The Deputy Permanent Secretary (DPS) of the Ministry of Indigenous Peoples’ Affairs yesterday found herself facing intense scrutiny over a $52 million transaction for the purchase of tractors, trailers, and other such equipment, without a written agreement.
After intense questioning, DPS Sherie Feedee admitted to the Public Accounts Committee (PAC) that there was no contract in place for the agreement between the ministry and General Equipment Guyana (GenEquip) for six John Deere tractors and trailers and six ploughs and harrows.
This was not the only agreement from the ministry of this nature, however, as it was later related that four ATVs bought for $9.990 million were also purchased without a written contract.
“I’m not going to tolerate any disrespect for the PAC. This ministry came once before, they were sent back because of the same type of responses. They have to go back to the ministry for information, they presented information that were not factually correct, they presented misleading information…they came back a second time to the PAC. We had a similar situation where information requested was not there, they had to go back again, now this is the third time and this is a simple question,” PAC Chairman Irfaan Ali chided.
“If we are coming to PAC with a major query like this, we have to walk with the information on that contract. And these are basic information that could be extracted from those contracts if there was a contract in the first place. I am getting the feeling that there was not a contract,” he added.
There was confusion for quite some time over when the tractors and other equipment were received by the ministry and delivered to the communities.
Asked by Ali why it had taken more than a year for the communities to be in receipt of the equipment, which was delivered in February, 2017, Feedee had initially said that it was because it was in the possession of GenEquip. She later stated, however, that the equipment was received last year by the ministry, where it was housed.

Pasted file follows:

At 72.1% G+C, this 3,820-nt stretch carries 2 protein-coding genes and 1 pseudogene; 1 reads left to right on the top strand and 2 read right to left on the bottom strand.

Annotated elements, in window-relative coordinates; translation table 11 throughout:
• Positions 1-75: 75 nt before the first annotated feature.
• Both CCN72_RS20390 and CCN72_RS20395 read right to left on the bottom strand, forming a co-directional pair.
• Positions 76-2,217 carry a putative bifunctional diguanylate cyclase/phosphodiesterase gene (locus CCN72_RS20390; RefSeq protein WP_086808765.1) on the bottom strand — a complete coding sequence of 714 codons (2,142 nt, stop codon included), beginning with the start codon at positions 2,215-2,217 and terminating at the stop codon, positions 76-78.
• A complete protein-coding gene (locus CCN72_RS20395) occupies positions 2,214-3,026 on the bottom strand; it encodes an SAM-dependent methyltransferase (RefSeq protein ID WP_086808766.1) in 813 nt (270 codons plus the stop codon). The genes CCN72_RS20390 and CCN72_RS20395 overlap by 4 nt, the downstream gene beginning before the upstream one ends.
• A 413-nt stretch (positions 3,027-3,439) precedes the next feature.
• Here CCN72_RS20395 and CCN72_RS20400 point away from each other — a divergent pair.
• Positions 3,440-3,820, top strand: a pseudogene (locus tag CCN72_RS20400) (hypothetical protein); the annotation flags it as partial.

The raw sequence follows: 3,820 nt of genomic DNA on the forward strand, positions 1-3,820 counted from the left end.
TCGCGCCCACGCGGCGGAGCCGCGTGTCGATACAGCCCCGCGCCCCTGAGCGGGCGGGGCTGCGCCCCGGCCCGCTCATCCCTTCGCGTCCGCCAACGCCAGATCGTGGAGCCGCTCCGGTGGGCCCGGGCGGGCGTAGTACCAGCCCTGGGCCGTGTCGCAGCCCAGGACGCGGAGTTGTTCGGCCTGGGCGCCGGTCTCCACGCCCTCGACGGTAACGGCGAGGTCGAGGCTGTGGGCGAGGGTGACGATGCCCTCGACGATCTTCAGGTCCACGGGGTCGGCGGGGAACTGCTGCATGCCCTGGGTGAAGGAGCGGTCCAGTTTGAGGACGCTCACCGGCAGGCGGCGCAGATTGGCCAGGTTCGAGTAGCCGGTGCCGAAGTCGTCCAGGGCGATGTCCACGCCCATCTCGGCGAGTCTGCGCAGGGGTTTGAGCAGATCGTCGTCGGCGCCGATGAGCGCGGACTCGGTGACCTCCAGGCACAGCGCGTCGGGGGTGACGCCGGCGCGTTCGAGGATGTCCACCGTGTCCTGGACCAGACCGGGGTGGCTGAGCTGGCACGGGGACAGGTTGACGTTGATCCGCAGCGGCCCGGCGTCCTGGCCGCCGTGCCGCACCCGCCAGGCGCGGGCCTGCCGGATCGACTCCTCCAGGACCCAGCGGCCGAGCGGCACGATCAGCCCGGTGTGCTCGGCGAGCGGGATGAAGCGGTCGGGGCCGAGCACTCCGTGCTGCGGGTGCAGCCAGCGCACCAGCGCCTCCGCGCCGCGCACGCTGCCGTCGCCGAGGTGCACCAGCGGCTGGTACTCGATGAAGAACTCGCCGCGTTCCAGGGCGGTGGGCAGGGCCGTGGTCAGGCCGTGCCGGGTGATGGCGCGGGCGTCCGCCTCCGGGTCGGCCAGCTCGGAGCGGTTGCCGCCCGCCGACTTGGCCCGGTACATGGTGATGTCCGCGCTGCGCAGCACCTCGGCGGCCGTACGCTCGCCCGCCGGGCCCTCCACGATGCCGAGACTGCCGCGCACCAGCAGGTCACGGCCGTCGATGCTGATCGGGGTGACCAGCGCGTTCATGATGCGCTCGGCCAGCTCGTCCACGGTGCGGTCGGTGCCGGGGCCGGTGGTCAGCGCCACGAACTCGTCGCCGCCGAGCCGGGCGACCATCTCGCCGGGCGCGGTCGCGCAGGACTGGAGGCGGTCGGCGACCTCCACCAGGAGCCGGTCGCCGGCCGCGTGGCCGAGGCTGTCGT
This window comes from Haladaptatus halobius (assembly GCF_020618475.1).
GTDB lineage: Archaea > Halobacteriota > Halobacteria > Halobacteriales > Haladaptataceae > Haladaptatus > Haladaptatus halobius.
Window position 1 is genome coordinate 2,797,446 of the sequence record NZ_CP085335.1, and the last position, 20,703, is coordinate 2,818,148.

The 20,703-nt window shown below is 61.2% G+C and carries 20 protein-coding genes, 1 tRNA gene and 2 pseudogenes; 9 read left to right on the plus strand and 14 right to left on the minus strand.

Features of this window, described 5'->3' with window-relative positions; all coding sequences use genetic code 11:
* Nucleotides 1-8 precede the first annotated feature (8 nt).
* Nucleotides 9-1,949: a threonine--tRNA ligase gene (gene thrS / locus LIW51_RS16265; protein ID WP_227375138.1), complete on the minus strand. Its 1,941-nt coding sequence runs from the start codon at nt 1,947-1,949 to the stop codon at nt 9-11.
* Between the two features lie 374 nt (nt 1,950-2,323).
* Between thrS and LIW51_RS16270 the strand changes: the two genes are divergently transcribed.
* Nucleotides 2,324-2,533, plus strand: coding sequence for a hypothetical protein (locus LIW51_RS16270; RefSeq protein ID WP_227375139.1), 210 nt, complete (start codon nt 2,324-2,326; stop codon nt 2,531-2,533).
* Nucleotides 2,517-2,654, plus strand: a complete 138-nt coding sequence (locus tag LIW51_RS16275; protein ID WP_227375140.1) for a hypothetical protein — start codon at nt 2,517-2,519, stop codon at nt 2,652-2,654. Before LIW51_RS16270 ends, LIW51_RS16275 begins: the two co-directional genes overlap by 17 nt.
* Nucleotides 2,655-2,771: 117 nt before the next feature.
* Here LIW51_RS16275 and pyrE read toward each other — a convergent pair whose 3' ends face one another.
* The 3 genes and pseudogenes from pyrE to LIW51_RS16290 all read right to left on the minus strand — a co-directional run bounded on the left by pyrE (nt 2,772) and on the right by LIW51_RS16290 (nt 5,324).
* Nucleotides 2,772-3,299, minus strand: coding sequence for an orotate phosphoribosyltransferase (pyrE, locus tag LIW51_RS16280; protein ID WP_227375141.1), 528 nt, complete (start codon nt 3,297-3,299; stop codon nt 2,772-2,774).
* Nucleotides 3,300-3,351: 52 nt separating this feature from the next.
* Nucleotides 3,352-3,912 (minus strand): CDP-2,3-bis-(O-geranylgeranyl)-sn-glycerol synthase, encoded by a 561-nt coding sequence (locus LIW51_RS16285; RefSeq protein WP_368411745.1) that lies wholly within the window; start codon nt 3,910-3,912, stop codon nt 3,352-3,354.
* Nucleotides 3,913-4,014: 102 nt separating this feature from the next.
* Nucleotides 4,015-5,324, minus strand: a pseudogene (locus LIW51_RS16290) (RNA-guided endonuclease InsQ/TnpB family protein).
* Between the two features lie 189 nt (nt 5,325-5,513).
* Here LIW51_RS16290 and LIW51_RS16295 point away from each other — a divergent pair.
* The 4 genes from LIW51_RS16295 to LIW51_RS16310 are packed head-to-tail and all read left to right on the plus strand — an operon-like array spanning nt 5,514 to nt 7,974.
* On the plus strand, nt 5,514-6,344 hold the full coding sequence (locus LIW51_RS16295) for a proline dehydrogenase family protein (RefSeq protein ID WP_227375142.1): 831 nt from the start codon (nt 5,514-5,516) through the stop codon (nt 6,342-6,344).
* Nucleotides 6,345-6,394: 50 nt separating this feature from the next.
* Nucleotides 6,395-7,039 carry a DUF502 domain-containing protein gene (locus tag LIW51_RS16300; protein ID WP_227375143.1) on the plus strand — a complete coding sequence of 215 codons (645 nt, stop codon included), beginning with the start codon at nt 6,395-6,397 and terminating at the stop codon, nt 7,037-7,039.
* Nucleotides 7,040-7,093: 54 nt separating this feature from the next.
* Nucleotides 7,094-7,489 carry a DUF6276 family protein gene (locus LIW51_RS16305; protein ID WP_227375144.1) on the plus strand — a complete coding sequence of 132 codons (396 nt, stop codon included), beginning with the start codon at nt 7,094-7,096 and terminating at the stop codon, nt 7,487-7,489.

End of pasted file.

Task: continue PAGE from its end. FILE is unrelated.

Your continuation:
She was asked to clarify this again by Ali.
Feedee maintained that payment was made for the equipment in late 2015 and it was received in 2016. She explained that the unit is informed of the tractors’ arrival and it would relay the message to the villagers.
When the dorms manager was asked to verify Feedee’s claims, she said she could not recall, but when prompted by Ali, said she did not believe the tractors were in the compound around the time of the Christmas season, and so estimated that the items were received in 2017. She, too, seemed uncertain about the timeline, however.
Permanent Secretary of the Ministry Alfred King related that Feedee had been responsible for the management and procurement of the equipment. However, she could not state what the contract delivery date was, nor what was the warranty period, and further questioning by PAC member Juan Edghill later led to the revelation from Feedee that there had been no written contract.
Furthermore, the equipment had not been tested while in the custody of the ministry.
“So we don’t know if we got what we bought,” Edghill said.
King said that he had been unaware of that there was no contractual arrangement and was in fact under the impression that there had been a tender board award for the contract.
Questions were raised as to how a payment was made without a contract and how it was that the AG had not picked up on there not being a contract.
While King initially said that the former PS would have signed off on the payment, the AG later advised that it was the DPS who had signed off, and that the issue of the contract was not readily known because no vouchers had been presented.